There is plenty of good. A shortened season. A trimmed-down (and more meaningful) postseason, narrowing fields from 125 to 70 to 30. Next season’s FedEx Cup bonus pool will grow from $35 to $60 million, with top-10 players who have had great regular seasons also rewarded with a separate $10 million pool from hotel chain Wyndham at the regular-season finale in Greensboro, N.C. At East Lake, some confusion will be alleviated: there will be one champion on the final green on Sunday, not two. You won’t hear the winner of the $10 million FedEx Cup bounty (growing to $15 million next year), having fallen agonizingly short after trying to win the Tour Championship, saying that 10 mil is a nice consolation prize.
And yes, with the transition into a par-based system at the finale, it will be infinitely easier for Joe Six-Pack to follow along from the couch at home. Even if some player might shoot 58 on Thursday … and trail by four.
“Win the Tour Championship,” said PGA Tour commissioner Jay Monahan, “and you are the FedEx Cup champion. It’s that simple.”
Yes, many good things here, but it's that one little hanging chad that makes us uncomfortable. It’s really, really hard to win a golf tournament on the PGA Tour. Now we’re ready to gift an official victory to somebody mostly because of where he started at East Lake, not where he finished? Sorry, that’s just plain odd.
Did the FedEx Cup need a simplification intervention? Absolutely. True story: One of the Tour’s 16-member Player Advisory Council meetings began with a video showing Golf Channel’s Steve Sands and his now-retired white board – upon which Sands would scribble points and scenarios and what might happen – as the final round of the 2016 Tour Championship was set to tee off. You know, he’d say this guy could win if this were to happen, if this guy drops, this guy moves up … you know the deal. The clip ran for 3½ minutes.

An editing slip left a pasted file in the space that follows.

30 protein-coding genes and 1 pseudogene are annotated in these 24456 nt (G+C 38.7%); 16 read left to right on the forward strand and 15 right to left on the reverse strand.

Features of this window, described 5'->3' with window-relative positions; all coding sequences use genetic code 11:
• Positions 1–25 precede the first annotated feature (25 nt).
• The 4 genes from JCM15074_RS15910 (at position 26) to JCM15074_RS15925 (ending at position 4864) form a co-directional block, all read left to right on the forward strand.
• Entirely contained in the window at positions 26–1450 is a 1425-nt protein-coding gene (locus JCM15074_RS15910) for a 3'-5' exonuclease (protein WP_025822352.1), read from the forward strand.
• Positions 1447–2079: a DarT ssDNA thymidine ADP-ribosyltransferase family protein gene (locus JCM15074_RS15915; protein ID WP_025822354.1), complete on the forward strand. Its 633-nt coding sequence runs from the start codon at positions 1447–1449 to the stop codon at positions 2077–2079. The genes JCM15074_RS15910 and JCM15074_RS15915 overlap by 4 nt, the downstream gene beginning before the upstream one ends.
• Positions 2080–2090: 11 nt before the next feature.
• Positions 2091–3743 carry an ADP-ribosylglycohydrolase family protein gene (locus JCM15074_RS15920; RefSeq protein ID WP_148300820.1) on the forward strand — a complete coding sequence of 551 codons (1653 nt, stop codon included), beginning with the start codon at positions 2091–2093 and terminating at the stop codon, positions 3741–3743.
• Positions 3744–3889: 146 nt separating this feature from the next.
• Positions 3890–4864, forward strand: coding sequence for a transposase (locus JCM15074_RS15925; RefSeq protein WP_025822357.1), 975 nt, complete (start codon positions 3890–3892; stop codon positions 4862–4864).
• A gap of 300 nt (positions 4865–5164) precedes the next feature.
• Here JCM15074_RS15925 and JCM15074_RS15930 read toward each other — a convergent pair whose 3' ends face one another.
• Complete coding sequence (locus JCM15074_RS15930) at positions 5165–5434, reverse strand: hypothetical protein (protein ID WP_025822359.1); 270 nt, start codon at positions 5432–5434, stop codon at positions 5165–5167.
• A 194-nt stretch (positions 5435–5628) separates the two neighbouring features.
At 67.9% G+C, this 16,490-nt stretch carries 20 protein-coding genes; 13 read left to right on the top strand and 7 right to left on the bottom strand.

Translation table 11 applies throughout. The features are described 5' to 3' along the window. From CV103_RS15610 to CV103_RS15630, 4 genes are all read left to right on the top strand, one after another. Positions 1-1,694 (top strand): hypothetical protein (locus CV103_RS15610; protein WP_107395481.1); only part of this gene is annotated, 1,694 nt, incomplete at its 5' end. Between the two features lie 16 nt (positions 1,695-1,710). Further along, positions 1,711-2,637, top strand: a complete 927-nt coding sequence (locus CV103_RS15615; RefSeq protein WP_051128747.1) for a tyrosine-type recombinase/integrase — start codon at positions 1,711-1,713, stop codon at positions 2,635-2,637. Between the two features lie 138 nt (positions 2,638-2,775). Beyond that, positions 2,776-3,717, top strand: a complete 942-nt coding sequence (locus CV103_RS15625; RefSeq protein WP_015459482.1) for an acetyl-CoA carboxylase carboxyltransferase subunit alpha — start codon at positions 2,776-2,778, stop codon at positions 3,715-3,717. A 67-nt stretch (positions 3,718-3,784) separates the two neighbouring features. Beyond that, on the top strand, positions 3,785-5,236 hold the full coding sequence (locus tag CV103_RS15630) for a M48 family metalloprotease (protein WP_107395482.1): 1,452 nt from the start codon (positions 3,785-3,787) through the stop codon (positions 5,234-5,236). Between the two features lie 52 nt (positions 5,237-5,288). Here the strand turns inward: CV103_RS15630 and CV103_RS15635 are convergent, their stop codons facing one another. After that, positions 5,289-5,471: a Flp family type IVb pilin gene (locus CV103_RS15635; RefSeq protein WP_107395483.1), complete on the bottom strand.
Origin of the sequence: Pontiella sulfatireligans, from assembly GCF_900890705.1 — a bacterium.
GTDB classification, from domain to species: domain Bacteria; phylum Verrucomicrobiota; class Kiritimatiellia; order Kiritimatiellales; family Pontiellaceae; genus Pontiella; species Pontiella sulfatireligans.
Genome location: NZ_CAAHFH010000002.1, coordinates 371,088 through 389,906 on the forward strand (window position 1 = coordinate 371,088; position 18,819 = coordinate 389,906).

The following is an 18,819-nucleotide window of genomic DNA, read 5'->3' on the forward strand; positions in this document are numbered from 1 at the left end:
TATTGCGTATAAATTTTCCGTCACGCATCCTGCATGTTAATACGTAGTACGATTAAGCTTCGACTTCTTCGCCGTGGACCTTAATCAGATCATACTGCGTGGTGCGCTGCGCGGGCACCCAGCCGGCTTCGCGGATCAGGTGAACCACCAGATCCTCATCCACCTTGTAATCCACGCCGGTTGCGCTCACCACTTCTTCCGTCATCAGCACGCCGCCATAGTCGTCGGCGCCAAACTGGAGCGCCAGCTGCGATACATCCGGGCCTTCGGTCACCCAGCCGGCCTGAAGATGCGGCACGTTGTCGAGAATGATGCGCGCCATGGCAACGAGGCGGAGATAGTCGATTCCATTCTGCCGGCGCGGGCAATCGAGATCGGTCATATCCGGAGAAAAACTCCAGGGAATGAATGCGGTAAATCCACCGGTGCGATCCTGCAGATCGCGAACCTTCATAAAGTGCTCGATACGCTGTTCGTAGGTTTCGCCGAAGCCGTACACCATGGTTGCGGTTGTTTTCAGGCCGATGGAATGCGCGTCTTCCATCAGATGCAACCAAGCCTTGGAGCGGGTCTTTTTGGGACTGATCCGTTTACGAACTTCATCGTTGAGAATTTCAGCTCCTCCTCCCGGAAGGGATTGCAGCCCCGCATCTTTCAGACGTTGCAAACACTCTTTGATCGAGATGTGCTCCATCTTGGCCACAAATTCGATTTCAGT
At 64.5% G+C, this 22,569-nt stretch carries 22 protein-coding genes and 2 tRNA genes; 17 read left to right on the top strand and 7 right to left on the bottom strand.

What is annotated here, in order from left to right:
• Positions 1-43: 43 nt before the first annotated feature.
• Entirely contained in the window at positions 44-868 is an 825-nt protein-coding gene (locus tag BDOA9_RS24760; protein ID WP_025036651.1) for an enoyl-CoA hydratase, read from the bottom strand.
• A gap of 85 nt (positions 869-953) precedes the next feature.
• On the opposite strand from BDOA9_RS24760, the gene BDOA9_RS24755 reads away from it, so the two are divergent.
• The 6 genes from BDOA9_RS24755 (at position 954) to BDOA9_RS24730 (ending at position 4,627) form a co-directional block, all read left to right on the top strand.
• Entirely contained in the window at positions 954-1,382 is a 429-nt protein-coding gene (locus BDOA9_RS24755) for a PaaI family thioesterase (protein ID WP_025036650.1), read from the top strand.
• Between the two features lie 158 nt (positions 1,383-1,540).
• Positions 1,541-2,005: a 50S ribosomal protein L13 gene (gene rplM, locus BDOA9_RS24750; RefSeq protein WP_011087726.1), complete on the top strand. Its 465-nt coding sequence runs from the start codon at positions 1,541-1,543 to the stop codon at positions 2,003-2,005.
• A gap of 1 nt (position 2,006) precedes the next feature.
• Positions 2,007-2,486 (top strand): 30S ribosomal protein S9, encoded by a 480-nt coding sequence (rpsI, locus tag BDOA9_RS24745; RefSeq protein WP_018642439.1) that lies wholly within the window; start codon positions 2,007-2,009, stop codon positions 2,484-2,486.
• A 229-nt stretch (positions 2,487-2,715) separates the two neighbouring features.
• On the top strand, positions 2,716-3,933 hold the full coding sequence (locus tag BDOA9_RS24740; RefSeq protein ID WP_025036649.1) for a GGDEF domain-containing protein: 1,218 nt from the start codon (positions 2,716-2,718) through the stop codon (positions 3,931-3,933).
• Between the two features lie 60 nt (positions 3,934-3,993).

So, the points system needed work. The FedEx Cup in its current points form (don’t forget, quadruple points during the playoffs!) is about as easy to follow as the newest U.S. tax code. Boil it down, and yes, the myriad models run by the PGA Tour mirror closely the results we have had using the points system – one or two champions might have been different, the Tour says – but the biggest change is that there no longer will be a true 72-hole champion of the Tour Championship. Sure, we all need to accept change, but it’s still going to be awkward if that player holding the trophy, your celebrated Tour Championship champion, wasn’t the best performer over 72 holes.
“The Tour put this equation together, and when you plug everything in, everything seems to be correct,” said Xander Schauffele, the talented youngster who a year ago won the Tour Championship at East Lake, though not the FedEx Cup (he started 26th). “You know, it’s funny to think of … Obviously it’s going to be kind of weird. I guess we’ll just have to wait and see.”
So, we will wait and see. The Tour says its fans will be happier. They won’t be nearly as pleased as the players’ accountants.
Jeff Babineau is a former president of the Golf Writers Association of America who has covered golf since 1994, writing for such publications as The Orlando Sentinel, Golfweek and Golf World. Email: email@example.com. Twitter: @jeffbabz62